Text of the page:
|Nutrition Facts (per serving)|
|Amount per serving|
|% Daily Value*|
|Total Fat 19g||24%|
|Saturated Fat 7g||36%|
|Total Carbohydrate 33g||12%|
|Dietary Fiber 1g||5%|
|Total Sugars 22g|
|Vitamin C 0mg||2%|
|*The % Daily Value (DV) tells you how much a nutrient in a food serving contributes to a daily diet. 2,000 calories a day is used for general nutrition advice.|
Alongside baklava, kataïfi is one of the most popular Greek desserts and is beloved in other Balkan countries and Middle Eastern regions as well. The dessert is made with a special pastry dough, also called kataïfi, consisting of delicate, thin strands made out of shredded phyllo dough. Rounded out with a nutty filling, this decadent dessert is as beautiful to look at as it is delicious. Kataïfi dough, similar to angel hair pasta in its appearance, is assembled by stuffing and rolling up nests of dough. Like many Greek dessert recipes, simple syrup is poured over after baking to add a sweet finish but also to preserve its freshness, allowing the pastry to last longer.
When baked, the finished product looks like shredded wheat. Perfectly crunchy, kataïfi makes a great finish to any meal, but also a treat to have during a coffee break or in an elegant teatime display. With today's commercially packaged dough, kataïfi is fairly easy to make as the dough comes as a long strip, about three inches wide, making it easy to fill and roll up.
This kataïfi is a great recipe for beginner bakers, and although complex in look, assembling it is not at all difficult. Kataïfi is delicious as is and doesn't need anything else to be an amazing sweet treat, but many opt to top the pastry with other toppings such as whipped cream, vanilla ice cream, custard, ganache, or fruit preserves.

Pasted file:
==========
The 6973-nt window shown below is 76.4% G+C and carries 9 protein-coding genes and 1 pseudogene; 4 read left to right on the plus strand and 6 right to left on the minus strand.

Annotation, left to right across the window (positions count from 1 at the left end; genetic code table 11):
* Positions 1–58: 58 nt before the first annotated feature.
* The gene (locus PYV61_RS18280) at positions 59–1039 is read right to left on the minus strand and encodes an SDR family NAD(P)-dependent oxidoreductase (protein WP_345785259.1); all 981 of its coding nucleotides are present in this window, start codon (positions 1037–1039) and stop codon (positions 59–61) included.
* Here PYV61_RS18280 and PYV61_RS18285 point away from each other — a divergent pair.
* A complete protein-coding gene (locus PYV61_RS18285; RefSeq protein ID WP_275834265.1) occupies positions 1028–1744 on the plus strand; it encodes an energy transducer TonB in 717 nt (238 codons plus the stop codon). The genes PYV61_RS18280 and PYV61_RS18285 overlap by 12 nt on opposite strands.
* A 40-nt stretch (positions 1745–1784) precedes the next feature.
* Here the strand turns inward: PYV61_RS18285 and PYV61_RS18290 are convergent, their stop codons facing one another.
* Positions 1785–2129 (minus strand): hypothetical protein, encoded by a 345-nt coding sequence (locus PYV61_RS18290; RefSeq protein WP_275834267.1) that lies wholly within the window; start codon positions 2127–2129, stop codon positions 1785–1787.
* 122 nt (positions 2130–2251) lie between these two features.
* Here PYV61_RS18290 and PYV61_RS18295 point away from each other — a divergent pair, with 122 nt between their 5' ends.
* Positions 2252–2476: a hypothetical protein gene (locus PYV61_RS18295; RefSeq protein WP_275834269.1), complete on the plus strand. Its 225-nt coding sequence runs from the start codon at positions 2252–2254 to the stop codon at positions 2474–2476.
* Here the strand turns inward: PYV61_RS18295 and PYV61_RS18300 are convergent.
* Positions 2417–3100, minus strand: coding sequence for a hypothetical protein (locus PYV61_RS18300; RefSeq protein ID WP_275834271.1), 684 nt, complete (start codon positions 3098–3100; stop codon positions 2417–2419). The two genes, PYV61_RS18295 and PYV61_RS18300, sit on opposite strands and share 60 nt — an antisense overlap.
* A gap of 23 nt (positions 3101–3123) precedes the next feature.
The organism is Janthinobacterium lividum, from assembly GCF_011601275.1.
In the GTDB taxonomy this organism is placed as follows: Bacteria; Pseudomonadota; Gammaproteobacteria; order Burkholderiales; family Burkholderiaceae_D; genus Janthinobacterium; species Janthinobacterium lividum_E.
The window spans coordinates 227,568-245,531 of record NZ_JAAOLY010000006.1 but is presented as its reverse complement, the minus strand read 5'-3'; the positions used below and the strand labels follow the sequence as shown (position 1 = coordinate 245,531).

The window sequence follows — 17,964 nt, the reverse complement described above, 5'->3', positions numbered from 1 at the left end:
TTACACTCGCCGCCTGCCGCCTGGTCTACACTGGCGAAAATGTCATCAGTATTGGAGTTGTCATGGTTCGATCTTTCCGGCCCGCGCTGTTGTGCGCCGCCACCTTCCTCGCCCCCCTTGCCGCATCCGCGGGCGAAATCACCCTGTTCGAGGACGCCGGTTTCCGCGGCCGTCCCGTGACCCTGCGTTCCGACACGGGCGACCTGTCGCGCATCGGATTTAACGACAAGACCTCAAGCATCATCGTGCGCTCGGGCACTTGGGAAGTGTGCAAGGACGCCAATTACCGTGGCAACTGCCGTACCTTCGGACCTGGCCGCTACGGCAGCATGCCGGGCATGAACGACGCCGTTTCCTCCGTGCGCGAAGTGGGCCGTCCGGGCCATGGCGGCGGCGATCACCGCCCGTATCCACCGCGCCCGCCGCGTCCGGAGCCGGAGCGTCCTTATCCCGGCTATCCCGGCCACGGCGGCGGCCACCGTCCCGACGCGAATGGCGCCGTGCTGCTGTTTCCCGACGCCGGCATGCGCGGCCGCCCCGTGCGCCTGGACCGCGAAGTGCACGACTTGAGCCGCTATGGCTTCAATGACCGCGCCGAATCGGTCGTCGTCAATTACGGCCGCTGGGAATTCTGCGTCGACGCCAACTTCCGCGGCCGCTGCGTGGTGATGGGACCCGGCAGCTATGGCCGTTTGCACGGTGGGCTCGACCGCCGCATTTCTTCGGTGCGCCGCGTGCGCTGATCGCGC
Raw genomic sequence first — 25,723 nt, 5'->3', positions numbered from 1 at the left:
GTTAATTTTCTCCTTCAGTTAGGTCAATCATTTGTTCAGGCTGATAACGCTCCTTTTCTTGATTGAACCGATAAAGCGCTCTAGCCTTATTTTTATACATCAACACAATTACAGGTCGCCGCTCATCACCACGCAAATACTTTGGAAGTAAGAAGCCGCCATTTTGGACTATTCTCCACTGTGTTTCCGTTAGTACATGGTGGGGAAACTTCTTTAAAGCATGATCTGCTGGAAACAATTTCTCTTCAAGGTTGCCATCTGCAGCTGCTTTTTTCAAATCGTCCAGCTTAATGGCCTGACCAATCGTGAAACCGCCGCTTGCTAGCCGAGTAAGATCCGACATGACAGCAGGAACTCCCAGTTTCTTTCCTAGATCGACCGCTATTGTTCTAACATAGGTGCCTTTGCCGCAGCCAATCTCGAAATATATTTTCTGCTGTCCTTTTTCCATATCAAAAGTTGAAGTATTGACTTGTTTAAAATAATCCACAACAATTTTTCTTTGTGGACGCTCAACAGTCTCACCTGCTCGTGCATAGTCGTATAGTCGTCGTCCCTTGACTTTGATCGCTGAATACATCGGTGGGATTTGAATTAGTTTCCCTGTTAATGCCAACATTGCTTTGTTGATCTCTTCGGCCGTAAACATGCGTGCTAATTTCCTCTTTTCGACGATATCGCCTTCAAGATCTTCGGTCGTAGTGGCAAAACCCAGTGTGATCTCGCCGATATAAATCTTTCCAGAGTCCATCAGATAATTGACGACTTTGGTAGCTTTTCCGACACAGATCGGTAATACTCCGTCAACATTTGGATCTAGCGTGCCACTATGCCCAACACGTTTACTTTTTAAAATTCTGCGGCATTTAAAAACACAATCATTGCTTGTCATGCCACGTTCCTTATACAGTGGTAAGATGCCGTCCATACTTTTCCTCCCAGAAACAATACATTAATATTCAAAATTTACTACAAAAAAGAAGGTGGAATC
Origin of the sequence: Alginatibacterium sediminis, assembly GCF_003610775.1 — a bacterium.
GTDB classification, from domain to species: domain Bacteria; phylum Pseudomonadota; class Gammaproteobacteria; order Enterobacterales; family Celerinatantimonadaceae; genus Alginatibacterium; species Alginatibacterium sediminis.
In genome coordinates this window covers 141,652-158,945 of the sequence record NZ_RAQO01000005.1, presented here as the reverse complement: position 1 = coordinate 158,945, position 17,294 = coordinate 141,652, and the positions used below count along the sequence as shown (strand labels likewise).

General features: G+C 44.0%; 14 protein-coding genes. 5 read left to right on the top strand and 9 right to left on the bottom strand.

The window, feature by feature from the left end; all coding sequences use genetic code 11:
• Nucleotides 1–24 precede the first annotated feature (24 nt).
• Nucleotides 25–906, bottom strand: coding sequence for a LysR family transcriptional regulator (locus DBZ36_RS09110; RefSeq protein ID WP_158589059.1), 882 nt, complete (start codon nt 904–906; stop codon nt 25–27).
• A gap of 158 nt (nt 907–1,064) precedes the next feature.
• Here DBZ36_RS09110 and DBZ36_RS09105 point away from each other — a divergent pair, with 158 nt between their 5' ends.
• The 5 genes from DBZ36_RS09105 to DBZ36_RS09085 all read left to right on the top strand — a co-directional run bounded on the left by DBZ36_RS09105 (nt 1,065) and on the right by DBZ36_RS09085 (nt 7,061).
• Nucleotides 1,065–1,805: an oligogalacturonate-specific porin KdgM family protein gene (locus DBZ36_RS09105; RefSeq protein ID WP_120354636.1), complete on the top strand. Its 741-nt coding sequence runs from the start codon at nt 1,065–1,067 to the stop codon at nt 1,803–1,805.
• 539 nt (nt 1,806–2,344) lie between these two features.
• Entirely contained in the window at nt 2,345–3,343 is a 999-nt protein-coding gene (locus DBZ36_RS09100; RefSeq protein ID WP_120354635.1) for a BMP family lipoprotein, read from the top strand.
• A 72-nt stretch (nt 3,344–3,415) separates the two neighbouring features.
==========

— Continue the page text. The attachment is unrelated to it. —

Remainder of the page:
For the Syrup:
1 1/4 cups water
2 1/2 cups sugar, divided
1/2 teaspoon freshly squeezed lemon juice
1 thin strip lemon peel
4 whole cloves
1 tablespoon honey
For the Filling:
1 cup walnuts, coarsely chopped
1 cup almonds, coarsely ground
1 teaspoon ground cinnamon
1/2 teaspoon ground cloves
1 large egg white, lightly beaten
1 tablespoon brandy
For the Dough:
1 pound kataïfi dough, defrosted per package instructions
8 ounces (1 cup) unsalted butter, melted
Make the Syrup
Gather the ingredients.
Heat the water in a saucepan over low heat. Add 2 cups of sugar and stir to dissolve.
Add the lemon juice, lemon peel, and whole cloves and bring to a boil. Reduce the heat and simmer for 10 minutes.
Stir in the honey. Remove from the heat.
Place a fine-mesh colander over a bowl and strain the syrup. Set aside to cool.
Make the Filling
In a mixing bowl, combine the walnuts, almonds, cinnamon, ground clove, egg white, brandy, and the remaining 1/2 cup sugar. Stir well with a wooden spoon.
Assemble and Bake the Kataïfi
Lay the long strip of thawed dough out on a clean work surface and divide it into 18 to 24 pieces, gently spreading the strands out a bit if they clump together. Each piece will be used to create an individual kataïfi roll. Keep the unused dough covered with a piece of waxed paper topped with a damp towel to keep it from drying out.
Preheat the oven to 350 F/175 C. Lightly butter a 9 x 13 baking dish.
Brush a strip of dough with melted butter.
Place a tablespoon of the filling at one end of the strip and roll it up into a cylinder, tucking in any stray pieces of dough. Carefully roll the pastry tightly so the filling is securely enclosed. Repeat with the remaining dough and filling.
Place the rolls seam-side down in the prepared baking dish, close together but not squashed, and brush well with butter. Bake for 45 to 60 minutes, until golden brown and crispy looking.
Remove from the oven, pour the cooled syrup over the pastry, and drape the pan with a clean towel. Let cool about for 3 to 4 hours as it absorbs the syrup.
This is also a great make-ahead dessert:
- Prepare the syrup and assemble the rolls the night before, cover tightly with wrap, and refrigerate without baking.
- Bake as instructed when you need to and add the cold syrup on top. Expert cooks suggest always pouring cold syrup on hot pastry for best results. Allow it to rest for three to four hours.
Can I substitute the kataïfi dough?
Yes. Although finding it at specialty stores or in the freezer aisle of Middle Eastern markets should be easy, if buying it is difficult, use thawed phyllo dough to replace it. Roll it up tightly and slice it as thinly as possible with a very sharp knife. Although it won't have the same texture or appearance as the original dough, it will still make a beautiful and tasty dessert.